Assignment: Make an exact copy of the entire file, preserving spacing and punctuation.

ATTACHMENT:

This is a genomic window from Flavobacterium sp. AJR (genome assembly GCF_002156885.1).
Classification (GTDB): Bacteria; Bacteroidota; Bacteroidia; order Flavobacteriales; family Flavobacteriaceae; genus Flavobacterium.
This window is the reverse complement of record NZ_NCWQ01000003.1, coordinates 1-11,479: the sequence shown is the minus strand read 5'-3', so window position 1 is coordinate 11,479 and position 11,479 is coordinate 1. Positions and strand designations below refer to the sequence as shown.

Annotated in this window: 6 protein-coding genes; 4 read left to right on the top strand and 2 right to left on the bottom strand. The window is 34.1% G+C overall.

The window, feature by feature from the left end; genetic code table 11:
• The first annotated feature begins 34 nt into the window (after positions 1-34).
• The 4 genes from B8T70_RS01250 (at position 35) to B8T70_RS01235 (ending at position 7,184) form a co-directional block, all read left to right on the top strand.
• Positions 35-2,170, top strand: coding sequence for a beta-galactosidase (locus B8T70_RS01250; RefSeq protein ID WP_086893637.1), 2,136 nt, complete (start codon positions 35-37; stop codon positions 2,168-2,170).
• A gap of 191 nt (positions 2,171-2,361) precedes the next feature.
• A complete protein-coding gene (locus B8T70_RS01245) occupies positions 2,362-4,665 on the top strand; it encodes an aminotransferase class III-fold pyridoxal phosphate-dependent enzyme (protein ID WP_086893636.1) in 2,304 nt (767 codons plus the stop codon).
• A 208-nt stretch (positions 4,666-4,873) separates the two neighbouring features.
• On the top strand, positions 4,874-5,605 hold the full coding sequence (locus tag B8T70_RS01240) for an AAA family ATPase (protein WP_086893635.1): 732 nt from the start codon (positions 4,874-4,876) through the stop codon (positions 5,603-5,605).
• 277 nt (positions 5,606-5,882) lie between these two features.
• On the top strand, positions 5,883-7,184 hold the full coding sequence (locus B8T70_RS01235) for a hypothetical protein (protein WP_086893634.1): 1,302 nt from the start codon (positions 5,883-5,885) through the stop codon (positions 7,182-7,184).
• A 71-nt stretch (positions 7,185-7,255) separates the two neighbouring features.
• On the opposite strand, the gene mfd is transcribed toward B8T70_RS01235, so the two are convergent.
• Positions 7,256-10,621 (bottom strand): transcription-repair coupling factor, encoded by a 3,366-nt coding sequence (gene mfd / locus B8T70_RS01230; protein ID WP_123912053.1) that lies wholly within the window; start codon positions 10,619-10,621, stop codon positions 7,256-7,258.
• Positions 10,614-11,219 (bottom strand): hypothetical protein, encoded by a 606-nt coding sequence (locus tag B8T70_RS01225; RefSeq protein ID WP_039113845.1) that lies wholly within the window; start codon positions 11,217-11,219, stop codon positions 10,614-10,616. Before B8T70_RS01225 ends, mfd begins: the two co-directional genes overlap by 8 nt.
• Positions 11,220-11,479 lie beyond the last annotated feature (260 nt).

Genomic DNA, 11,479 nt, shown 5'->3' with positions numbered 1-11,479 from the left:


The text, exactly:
This is a genomic window from Flavobacterium sp. AJR (genome assembly GCF_002156885.1).
Classification (GTDB): Bacteria; Bacteroidota; Bacteroidia; order Flavobacteriales; family Flavobacteriaceae; genus Flavobacterium.
This window is the reverse complement of record NZ_NCWQ01000003.1, coordinates 1-11,479: the sequence shown is the minus strand read 5'-3', so window position 1 is coordinate 11,479 and position 11,479 is coordinate 1. Positions and strand designations below refer to the sequence as shown.

Annotated in this window: 6 protein-coding genes; 4 read left to right on the top strand and 2 right to left on the bottom strand. The window is 34.1% G+C overall.

The window, feature by feature from the left end; genetic code table 11:
• The first annotated feature begins 34 nt into the window (after positions 1-34).
• The 4 genes from B8T70_RS01250 (at position 35) to B8T70_RS01235 (ending at position 7,184) form a co-directional block, all read left to right on the top strand.
• Positions 35-2,170, top strand: coding sequence for a beta-galactosidase (locus B8T70_RS01250; RefSeq protein ID WP_086893637.1), 2,136 nt, complete (start codon positions 35-37; stop codon positions 2,168-2,170).
• A gap of 191 nt (positions 2,171-2,361) precedes the next feature.
• A complete protein-coding gene (locus B8T70_RS01245) occupies positions 2,362-4,665 on the top strand; it encodes an aminotransferase class III-fold pyridoxal phosphate-dependent enzyme (protein ID WP_086893636.1) in 2,304 nt (767 codons plus the stop codon).
• A 208-nt stretch (positions 4,666-4,873) separates the two neighbouring features.
• On the top strand, positions 4,874-5,605 hold the full coding sequence (locus tag B8T70_RS01240) for an AAA family ATPase (protein WP_086893635.1): 732 nt from the start codon (positions 4,874-4,876) through the stop codon (positions 5,603-5,605).
• 277 nt (positions 5,606-5,882) lie between these two features.
• On the top strand, positions 5,883-7,184 hold the full coding sequence (locus B8T70_RS01235) for a hypothetical protein (protein WP_086893634.1): 1,302 nt from the start codon (positions 5,883-5,885) through the stop codon (positions 7,182-7,184).
• A 71-nt stretch (positions 7,185-7,255) separates the two neighbouring features.
• On the opposite strand, the gene mfd is transcribed toward B8T70_RS01235, so the two are convergent.
• Positions 7,256-10,621 (bottom strand): transcription-repair coupling factor, encoded by a 3,366-nt coding sequence (gene mfd / locus B8T70_RS01230; protein ID WP_123912053.1) that lies wholly within the window; start codon positions 10,619-10,621, stop codon positions 7,256-7,258.
• Positions 10,614-11,219 (bottom strand): hypothetical protein, encoded by a 606-nt coding sequence (locus tag B8T70_RS01225; RefSeq protein ID WP_039113845.1) that lies wholly within the window; start codon positions 11,217-11,219, stop codon positions 10,614-10,616. Before B8T70_RS01225 ends, mfd begins: the two co-directional genes overlap by 8 nt.
• Positions 11,220-11,479 lie beyond the last annotated feature (260 nt).

Genomic DNA, 11,479 nt, shown 5'->3' with positions numbered 1-11,479 from the left: